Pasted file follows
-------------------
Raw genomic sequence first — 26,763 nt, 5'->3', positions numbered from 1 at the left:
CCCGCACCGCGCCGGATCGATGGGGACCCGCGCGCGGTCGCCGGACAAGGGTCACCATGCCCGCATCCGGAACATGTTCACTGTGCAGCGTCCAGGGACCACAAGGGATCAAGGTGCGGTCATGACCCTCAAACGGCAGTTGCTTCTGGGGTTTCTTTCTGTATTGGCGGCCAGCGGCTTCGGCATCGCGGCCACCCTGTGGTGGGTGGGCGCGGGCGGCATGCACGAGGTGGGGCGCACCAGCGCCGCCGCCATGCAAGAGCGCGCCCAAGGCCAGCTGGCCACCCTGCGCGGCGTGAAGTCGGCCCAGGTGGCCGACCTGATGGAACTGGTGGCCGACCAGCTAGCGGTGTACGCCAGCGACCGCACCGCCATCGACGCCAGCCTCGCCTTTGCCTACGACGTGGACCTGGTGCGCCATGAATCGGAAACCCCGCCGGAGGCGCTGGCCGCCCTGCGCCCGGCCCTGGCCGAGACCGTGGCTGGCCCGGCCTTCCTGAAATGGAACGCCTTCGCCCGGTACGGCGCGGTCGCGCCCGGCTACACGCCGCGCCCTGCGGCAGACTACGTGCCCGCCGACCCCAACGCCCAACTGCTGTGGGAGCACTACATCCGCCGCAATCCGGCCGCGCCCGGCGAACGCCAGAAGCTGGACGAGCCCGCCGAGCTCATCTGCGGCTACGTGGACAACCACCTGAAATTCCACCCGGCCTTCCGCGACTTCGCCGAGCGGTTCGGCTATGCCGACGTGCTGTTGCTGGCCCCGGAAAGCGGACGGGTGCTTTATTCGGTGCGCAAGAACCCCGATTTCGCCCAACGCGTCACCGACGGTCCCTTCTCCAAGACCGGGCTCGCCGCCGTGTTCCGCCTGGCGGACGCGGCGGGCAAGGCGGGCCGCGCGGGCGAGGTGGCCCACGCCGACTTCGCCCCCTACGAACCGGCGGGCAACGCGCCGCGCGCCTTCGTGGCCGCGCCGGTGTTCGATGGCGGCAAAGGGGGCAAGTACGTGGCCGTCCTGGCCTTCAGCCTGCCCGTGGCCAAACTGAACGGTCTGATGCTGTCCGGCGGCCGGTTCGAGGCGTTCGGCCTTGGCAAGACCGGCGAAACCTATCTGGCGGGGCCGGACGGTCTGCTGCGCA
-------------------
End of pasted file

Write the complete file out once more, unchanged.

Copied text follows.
Raw genomic sequence first — 26,763 nt, 5'->3', positions numbered from 1 at the left:
CCCGCACCGCGCCGGATCGATGGGGACCCGCGCGCGGTCGCCGGACAAGGGTCACCATGCCCGCATCCGGAACATGTTCACTGTGCAGCGTCCAGGGACCACAAGGGATCAAGGTGCGGTCATGACCCTCAAACGGCAGTTGCTTCTGGGGTTTCTTTCTGTATTGGCGGCCAGCGGCTTCGGCATCGCGGCCACCCTGTGGTGGGTGGGCGCGGGCGGCATGCACGAGGTGGGGCGCACCAGCGCCGCCGCCATGCAAGAGCGCGCCCAAGGCCAGCTGGCCACCCTGCGCGGCGTGAAGTCGGCCCAGGTGGCCGACCTGATGGAACTGGTGGCCGACCAGCTAGCGGTGTACGCCAGCGACCGCACCGCCATCGACGCCAGCCTCGCCTTTGCCTACGACGTGGACCTGGTGCGCCATGAATCGGAAACCCCGCCGGAGGCGCTGGCCGCCCTGCGCCCGGCCCTGGCCGAGACCGTGGCTGGCCCGGCCTTCCTGAAATGGAACGCCTTCGCCCGGTACGGCGCGGTCGCGCCCGGCTACACGCCGCGCCCTGCGGCAGACTACGTGCCCGCCGACCCCAACGCCCAACTGCTGTGGGAGCACTACATCCGCCGCAATCCGGCCGCGCCCGGCGAACGCCAGAAGCTGGACGAGCCCGCCGAGCTCATCTGCGGCTACGTGGACAACCACCTGAAATTCCACCCGGCCTTCCGCGACTTCGCCGAGCGGTTCGGCTATGCCGACGTGCTGTTGCTGGCCCCGGAAAGCGGACGGGTGCTTTATTCGGTGCGCAAGAACCCCGATTTCGCCCAACGCGTCACCGACGGTCCCTTCTCCAAGACCGGGCTCGCCGCCGTGTTCCGCCTGGCGGACGCGGCGGGCAAGGCGGGCCGCGCGGGCGAGGTGGCCCACGCCGACTTCGCCCCCTACGAACCGGCGGGCAACGCGCCGCGCGCCTTCGTGGCCGCGCCGGTGTTCGATGGCGGCAAAGGGGGCAAGTACGTGGCCGTCCTGGCCTTCAGCCTGCCCGTGGCCAAACTGAACGGTCTGATGCTGTCCGGCGGCCGGTTCGAGGCGTTCGGCCTTGGCAAGACCGGCGAAACCTATCTGGCGGGGCCGGACGGTCTGCTGCGCA